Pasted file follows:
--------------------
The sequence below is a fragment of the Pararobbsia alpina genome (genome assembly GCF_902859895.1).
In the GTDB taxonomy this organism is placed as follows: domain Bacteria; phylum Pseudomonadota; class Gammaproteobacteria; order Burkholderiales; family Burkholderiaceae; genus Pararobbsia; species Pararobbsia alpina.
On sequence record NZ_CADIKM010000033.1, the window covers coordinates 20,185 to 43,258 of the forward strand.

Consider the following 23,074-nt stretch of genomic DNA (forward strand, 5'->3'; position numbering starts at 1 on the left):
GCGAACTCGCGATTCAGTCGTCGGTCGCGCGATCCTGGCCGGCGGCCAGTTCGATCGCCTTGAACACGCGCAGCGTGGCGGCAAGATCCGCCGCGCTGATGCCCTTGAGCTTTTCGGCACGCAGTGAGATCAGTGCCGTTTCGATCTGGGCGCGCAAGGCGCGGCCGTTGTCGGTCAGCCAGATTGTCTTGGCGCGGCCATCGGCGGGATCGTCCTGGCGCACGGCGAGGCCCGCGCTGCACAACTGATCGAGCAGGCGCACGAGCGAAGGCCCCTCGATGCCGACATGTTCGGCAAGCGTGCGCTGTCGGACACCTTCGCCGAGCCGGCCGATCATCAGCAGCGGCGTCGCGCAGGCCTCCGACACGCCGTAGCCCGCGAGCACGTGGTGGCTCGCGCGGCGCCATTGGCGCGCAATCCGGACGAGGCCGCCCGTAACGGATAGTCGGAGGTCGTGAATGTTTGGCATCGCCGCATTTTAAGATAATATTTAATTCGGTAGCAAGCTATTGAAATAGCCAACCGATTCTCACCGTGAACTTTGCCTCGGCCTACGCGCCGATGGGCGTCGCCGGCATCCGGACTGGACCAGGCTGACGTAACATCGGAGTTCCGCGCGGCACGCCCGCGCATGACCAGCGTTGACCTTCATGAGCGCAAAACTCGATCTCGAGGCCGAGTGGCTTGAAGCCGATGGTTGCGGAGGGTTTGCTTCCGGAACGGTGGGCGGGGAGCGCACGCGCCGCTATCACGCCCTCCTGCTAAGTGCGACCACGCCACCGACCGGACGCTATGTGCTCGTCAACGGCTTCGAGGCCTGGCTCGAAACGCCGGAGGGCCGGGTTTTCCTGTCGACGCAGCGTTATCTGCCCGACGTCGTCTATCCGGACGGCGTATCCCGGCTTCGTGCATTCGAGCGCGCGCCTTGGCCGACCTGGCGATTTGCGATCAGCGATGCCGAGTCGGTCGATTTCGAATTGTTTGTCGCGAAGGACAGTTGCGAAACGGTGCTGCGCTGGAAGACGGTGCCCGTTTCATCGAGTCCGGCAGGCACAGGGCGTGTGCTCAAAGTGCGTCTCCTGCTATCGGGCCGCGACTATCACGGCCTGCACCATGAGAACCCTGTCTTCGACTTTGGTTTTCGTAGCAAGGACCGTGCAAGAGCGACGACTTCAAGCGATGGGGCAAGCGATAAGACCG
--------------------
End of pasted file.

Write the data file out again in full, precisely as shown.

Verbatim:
The sequence below is a fragment of the Pararobbsia alpina genome (genome assembly GCF_902859895.1).
In the GTDB taxonomy this organism is placed as follows: domain Bacteria; phylum Pseudomonadota; class Gammaproteobacteria; order Burkholderiales; family Burkholderiaceae; genus Pararobbsia; species Pararobbsia alpina.
On sequence record NZ_CADIKM010000033.1, the window covers coordinates 20,185 to 43,258 of the forward strand.

Consider the following 23,074-nt stretch of genomic DNA (forward strand, 5'->3'; position numbering starts at 1 on the left):
GCGAACTCGCGATTCAGTCGTCGGTCGCGCGATCCTGGCCGGCGGCCAGTTCGATCGCCTTGAACACGCGCAGCGTGGCGGCAAGATCCGCCGCGCTGATGCCCTTGAGCTTTTCGGCACGCAGTGAGATCAGTGCCGTTTCGATCTGGGCGCGCAAGGCGCGGCCGTTGTCGGTCAGCCAGATTGTCTTGGCGCGGCCATCGGCGGGATCGTCCTGGCGCACGGCGAGGCCCGCGCTGCACAACTGATCGAGCAGGCGCACGAGCGAAGGCCCCTCGATGCCGACATGTTCGGCAAGCGTGCGCTGTCGGACACCTTCGCCGAGCCGGCCGATCATCAGCAGCGGCGTCGCGCAGGCCTCCGACACGCCGTAGCCCGCGAGCACGTGGTGGCTCGCGCGGCGCCATTGGCGCGCAATCCGGACGAGGCCGCCCGTAACGGATAGTCGGAGGTCGTGAATGTTTGGCATCGCCGCATTTTAAGATAATATTTAATTCGGTAGCAAGCTATTGAAATAGCCAACCGATTCTCACCGTGAACTTTGCCTCGGCCTACGCGCCGATGGGCGTCGCCGGCATCCGGACTGGACCAGGCTGACGTAACATCGGAGTTCCGCGCGGCACGCCCGCGCATGACCAGCGTTGACCTTCATGAGCGCAAAACTCGATCTCGAGGCCGAGTGGCTTGAAGCCGATGGTTGCGGAGGGTTTGCTTCCGGAACGGTGGGCGGGGAGCGCACGCGCCGCTATCACGCCCTCCTGCTAAGTGCGACCACGCCACCGACCGGACGCTATGTGCTCGTCAACGGCTTCGAGGCCTGGCTCGAAACGCCGGAGGGCCGGGTTTTCCTGTCGACGCAGCGTTATCTGCCCGACGTCGTCTATCCGGACGGCGTATCCCGGCTTCGTGCATTCGAGCGCGCGCCTTGGCCGACCTGGCGATTTGCGATCAGCGATGCCGAGTCGGTCGATTTCGAATTGTTTGTCGCGAAGGACAGTTGCGAAACGGTGCTGCGCTGGAAGACGGTGCCCGTTTCATCGAGTCCGGCAGGCACAGGGCGTGTGCTCAAAGTGCGTCTCCTGCTATCGGGCCGCGACTATCACGGCCTGCACCATGAGAACCCTGTCTTCGACTTTGGTTTTCGTAGCAAGGACCGTGCAAGAGCGACGACTTCAAGCGATGGGGCAAGCGATAAGACCG